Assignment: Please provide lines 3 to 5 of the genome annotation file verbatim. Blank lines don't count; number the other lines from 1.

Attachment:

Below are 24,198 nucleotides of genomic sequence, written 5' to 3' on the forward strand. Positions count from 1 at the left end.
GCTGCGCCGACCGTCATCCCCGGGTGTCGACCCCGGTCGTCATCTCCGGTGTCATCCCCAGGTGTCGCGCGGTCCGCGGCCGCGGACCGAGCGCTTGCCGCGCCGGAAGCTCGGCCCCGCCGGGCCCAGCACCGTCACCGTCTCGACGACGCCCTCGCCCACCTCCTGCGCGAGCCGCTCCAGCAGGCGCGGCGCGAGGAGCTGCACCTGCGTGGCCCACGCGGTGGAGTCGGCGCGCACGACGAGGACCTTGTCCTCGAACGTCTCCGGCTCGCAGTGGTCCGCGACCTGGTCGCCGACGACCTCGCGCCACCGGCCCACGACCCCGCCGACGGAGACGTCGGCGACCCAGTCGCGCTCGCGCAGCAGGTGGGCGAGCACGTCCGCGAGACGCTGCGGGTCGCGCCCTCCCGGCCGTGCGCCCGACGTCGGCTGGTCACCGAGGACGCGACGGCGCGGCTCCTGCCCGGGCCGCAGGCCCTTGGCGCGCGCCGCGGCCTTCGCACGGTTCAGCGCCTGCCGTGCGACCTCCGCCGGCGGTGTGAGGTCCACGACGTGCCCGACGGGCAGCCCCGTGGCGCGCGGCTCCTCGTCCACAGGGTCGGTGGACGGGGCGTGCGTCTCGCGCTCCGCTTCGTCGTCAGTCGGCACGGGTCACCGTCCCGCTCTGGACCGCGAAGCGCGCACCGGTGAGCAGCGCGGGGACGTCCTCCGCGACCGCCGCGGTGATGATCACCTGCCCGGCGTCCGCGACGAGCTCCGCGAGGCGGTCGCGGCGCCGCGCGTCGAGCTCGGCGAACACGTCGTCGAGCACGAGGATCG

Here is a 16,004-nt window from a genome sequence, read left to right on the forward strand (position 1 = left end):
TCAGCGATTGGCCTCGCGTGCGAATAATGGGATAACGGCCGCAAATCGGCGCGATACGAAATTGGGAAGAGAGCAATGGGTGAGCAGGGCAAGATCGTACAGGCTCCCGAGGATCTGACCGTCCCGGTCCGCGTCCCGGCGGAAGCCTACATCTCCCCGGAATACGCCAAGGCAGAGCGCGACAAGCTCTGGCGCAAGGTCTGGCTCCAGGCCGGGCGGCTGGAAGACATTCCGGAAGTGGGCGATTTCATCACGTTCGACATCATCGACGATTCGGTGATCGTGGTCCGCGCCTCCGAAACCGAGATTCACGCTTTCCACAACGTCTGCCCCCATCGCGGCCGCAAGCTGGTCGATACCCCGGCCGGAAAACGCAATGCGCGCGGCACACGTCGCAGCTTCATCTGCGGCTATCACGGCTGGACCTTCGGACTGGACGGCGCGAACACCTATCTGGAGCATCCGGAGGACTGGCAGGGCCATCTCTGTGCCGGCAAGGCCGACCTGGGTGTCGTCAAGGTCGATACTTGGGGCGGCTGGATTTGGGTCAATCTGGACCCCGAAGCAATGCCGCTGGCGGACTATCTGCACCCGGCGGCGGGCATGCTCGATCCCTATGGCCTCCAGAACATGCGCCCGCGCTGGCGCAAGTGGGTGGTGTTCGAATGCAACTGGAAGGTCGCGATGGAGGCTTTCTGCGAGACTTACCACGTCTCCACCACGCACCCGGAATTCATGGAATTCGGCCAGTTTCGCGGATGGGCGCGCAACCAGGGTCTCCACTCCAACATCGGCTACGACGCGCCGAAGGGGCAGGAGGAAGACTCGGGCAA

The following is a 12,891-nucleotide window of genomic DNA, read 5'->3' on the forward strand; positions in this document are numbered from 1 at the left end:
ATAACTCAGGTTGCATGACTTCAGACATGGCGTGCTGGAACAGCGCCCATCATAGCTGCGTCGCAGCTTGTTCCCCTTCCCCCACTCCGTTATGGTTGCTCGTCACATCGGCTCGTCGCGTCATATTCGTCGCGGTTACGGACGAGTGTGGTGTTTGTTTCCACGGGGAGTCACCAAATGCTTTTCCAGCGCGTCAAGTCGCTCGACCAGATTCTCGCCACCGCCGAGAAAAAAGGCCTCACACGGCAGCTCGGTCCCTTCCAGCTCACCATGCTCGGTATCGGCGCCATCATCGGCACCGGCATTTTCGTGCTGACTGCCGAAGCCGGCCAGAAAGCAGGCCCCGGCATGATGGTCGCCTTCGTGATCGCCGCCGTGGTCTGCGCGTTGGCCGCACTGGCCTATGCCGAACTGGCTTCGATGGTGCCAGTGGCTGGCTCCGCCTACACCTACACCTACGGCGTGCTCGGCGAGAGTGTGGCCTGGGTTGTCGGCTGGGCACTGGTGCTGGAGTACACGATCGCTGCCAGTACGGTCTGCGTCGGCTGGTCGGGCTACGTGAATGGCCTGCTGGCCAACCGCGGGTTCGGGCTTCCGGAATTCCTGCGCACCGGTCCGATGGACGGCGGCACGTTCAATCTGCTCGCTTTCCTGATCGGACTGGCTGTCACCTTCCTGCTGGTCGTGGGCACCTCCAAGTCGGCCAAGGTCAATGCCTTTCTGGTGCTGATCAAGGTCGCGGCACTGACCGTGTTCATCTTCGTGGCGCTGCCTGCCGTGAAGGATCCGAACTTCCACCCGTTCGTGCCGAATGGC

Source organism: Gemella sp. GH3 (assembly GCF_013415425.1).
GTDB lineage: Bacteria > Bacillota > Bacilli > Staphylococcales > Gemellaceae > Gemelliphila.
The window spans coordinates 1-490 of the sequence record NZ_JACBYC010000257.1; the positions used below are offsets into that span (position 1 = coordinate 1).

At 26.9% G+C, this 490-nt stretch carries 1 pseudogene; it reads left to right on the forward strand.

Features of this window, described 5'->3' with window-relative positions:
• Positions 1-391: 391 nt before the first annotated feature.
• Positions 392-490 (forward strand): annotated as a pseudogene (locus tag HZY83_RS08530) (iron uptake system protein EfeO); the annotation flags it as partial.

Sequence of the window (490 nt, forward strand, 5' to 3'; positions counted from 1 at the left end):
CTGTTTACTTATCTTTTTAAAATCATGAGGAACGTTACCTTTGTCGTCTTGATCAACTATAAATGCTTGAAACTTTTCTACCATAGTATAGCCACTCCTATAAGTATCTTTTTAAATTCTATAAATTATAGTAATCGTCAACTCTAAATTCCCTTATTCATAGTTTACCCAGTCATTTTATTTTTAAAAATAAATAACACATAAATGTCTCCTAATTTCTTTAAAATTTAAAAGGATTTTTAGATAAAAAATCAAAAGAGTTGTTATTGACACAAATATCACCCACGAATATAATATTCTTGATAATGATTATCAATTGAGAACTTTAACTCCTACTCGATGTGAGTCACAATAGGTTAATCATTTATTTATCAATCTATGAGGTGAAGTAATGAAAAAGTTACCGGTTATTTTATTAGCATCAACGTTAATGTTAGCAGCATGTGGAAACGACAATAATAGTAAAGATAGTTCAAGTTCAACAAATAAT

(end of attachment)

Here is a 16,004-nt window from a genome sequence, read left to right on the forward strand (position 1 = left end):
TCAGCGATTGGCCTCGCGTGCGAATAATGGGATAACGGCCGCAAATCGGCGCGATACGAAATTGGGAAGAGAGCAATGGGTGAGCAGGGCAAGATCGTACAGGCTCCCGAGGATCTGACCGTCCCGGTCCGCGTCCCGGCGGAAGCCTACATCTCCCCGGAATACGCCAAGGCAGAGCGCGACAAGCTCTGGCGCAAGGTCTGGCTCCAGGCCGGGCGGCTGGAAGACATTCCGGAAGTGGGCGATTTCATCACGTTCGACATCATCGACGATTCGGTGATCGTGGTCCGCGCCTCCGAAACCGAGATTCACGCTTTCCACAACGTCTGCCCCCATCGCGGCCGCAAGCTGGTCGATACCCCGGCCGGAAAACGCAATGCGCGCGGCACACGTCGCAGCTTCATCTGCGGCTATCACGGCTGGACCTTCGGACTGGACGGCGCGAACACCTATCTGGAGCATCCGGAGGACTGGCAGGGCCATCTCTGTGCCGGCAAGGCCGACCTGGGTGTCGTCAAGGTCGATACTTGGGGCGGCTGGATTTGGGTCAATCTGGACCCCGAAGCAATGCCGCTGGCGGACTATCTGCACCCGGCGGCGGGCATGCTCGATCCCTATGGCCTCCAGAACATGCGCCCGCGCTGGCGCAAGTGGGTGGTGTTCGAATGCAACTGGAAGGTCGCGATGGAGGCTTTCTGCGAGACTTACCACGTCTCCACCACGCACCCGGAATTCATGGAATTCGGCCAGTTTCGCGGATGGGCGCGCAACCAGGGTCTCCACTCCAACATCGGCTACGACGCGCCGAAGGGGCAGGAGGAAGACTCGGGCAA

The following is a 12,891-nucleotide window of genomic DNA, read 5'->3' on the forward strand; positions in this document are numbered from 1 at the left end: